Mayor Bill de Blasio’s administration on Thursday committed to installing more bike lanes in southern Brooklyn following the city’s 19th cycling death this year — though it’s still not clear where the lanes will go or when they will be installed.
Several bike lanes will be installed near Coney Island Avenue over the course of the next two years as part of a broader initiative to improve safety along the north-to-south corridor, according to de Blasio’s office.
The lanes will not be protected by reconfiguring parking spaces to keep cyclists away from traffic, but rather will be conventional painted lanes or shared lanes, according to DOT spokesman Scott Gastel.
The actions come after advocates and elected officials criticized the city for not doing enough to improve traffic and bike safety along the wide avenues of the more car-centric parts of Brooklyn.
Jose Alzorriz, 52, was struck and killed in a chain-reaction crash at the intersection of Coney Island Avenue and Avenue L in Midwood earlier this month after a speeding driver ran a red light and T-boned a passing SUV. Alzorriz was approaching the intersection on his bike, waiting for a green light, when the SUV struck him.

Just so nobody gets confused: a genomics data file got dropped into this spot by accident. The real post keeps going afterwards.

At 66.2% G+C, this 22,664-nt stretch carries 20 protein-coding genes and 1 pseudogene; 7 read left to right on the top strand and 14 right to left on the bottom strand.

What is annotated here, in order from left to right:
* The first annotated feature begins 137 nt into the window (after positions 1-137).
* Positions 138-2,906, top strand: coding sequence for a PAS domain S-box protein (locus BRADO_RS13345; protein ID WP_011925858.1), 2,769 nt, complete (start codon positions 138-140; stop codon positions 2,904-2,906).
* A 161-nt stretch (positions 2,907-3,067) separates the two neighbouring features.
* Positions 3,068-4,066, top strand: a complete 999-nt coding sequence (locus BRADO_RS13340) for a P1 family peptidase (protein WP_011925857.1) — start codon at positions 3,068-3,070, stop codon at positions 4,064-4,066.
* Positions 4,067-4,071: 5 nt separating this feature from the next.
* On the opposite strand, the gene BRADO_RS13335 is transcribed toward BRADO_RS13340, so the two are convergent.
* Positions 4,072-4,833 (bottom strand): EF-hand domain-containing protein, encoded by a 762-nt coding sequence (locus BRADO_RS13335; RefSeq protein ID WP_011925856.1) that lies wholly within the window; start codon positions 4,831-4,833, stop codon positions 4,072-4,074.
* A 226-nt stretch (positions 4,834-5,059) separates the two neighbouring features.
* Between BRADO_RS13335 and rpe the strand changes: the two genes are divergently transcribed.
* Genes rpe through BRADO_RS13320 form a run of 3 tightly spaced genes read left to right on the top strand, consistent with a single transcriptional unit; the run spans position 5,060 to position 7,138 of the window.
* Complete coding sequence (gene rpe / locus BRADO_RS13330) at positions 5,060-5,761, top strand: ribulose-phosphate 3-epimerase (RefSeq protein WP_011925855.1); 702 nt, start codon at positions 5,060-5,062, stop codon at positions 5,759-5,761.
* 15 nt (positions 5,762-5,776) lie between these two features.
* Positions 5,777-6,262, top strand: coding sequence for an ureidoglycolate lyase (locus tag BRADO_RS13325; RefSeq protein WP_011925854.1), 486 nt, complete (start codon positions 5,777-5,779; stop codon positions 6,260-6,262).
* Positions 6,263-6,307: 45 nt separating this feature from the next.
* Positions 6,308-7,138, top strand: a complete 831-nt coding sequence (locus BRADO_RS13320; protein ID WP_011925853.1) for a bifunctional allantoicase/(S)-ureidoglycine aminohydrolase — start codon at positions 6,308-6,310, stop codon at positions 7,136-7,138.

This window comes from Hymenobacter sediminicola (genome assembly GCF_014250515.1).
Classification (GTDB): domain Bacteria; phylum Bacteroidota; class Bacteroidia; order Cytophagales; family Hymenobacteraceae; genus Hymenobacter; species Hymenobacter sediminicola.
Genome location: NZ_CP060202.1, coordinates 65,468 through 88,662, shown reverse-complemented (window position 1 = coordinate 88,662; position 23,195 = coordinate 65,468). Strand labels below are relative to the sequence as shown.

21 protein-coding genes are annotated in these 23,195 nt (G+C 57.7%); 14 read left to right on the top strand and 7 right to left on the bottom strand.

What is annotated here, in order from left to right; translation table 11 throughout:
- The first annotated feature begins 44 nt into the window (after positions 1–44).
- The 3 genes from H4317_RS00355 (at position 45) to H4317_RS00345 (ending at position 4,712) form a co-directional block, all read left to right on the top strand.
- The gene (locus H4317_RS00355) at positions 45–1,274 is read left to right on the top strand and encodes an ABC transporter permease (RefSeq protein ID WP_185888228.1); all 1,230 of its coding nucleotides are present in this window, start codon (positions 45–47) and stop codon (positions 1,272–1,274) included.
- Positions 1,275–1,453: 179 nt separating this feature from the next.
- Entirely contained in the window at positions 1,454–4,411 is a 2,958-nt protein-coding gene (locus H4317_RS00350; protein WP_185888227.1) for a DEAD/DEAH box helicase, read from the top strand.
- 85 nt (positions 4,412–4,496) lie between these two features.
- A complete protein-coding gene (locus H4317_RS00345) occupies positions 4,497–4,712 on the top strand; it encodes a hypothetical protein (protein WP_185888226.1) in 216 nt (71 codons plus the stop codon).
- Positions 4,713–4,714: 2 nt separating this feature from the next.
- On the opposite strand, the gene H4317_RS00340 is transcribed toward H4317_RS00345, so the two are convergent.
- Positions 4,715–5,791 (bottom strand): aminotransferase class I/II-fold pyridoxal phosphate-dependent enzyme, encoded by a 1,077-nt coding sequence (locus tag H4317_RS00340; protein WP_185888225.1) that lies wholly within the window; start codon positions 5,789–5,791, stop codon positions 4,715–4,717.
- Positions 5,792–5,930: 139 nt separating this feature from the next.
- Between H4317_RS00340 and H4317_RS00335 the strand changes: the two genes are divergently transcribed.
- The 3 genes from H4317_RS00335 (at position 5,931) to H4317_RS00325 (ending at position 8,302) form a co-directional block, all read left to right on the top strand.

The city is starting with targeted police enforcement against bad drivers along Coney Island Avenue, while also beginning a study to develop safety improvements along the corridor from Park Circle to Brighton Beach Avenue.
“This was a heartbreaking tragedy, and we’re taking action to make this corridor safer for everyone,” de Blasio said in a statement. “Starting immediately you’ll see enhanced NYPD enforcement of reckless driving, while DOT accelerates the installation of nearby bike lanes and other safety measures. We will not rest until we reach Vision Zero.”
The Department of Transportation plans to install pedestrian islands, left-turn calming treatments and lead pedestrian intervals — which give pedestrians a head start as they cross the street — along the avenue, according to Gastel. The safety study will particularly focus on where Coney Island intersects with Avenue L, Avenue C, Dorchester Road, Ditmas Avenue, Quentin Road and Crawford Avenue, Gastel said.
Safe streets advocates have been asking for parking-protected bike lanes throughout the city rather than the traditional painted lanes, which offer no physical protection from traffic.
Thomas DeVito, the senior director of advocacy at Transportation Alternatives, was disappointed to learn the lanes would not be protected.
“The idea that there is no space in order to accommodate safety for the most vulnerable people is ludicrous,” he said.
DeVito likened Coney Island Avenue to more of a highway than a city street and said the city was prioritizing moving traffic over safety.
“We need to do better. You can tell what the city’s priorities are based on plans they lay out, and clearly the priority here is not safety first for people who need it,” he added.
The DOT will start installing new bike lanes in the area starting this year, though they did not have any details as to where those lanes or shared routes would be placed and there was no clear timeline for the rollout.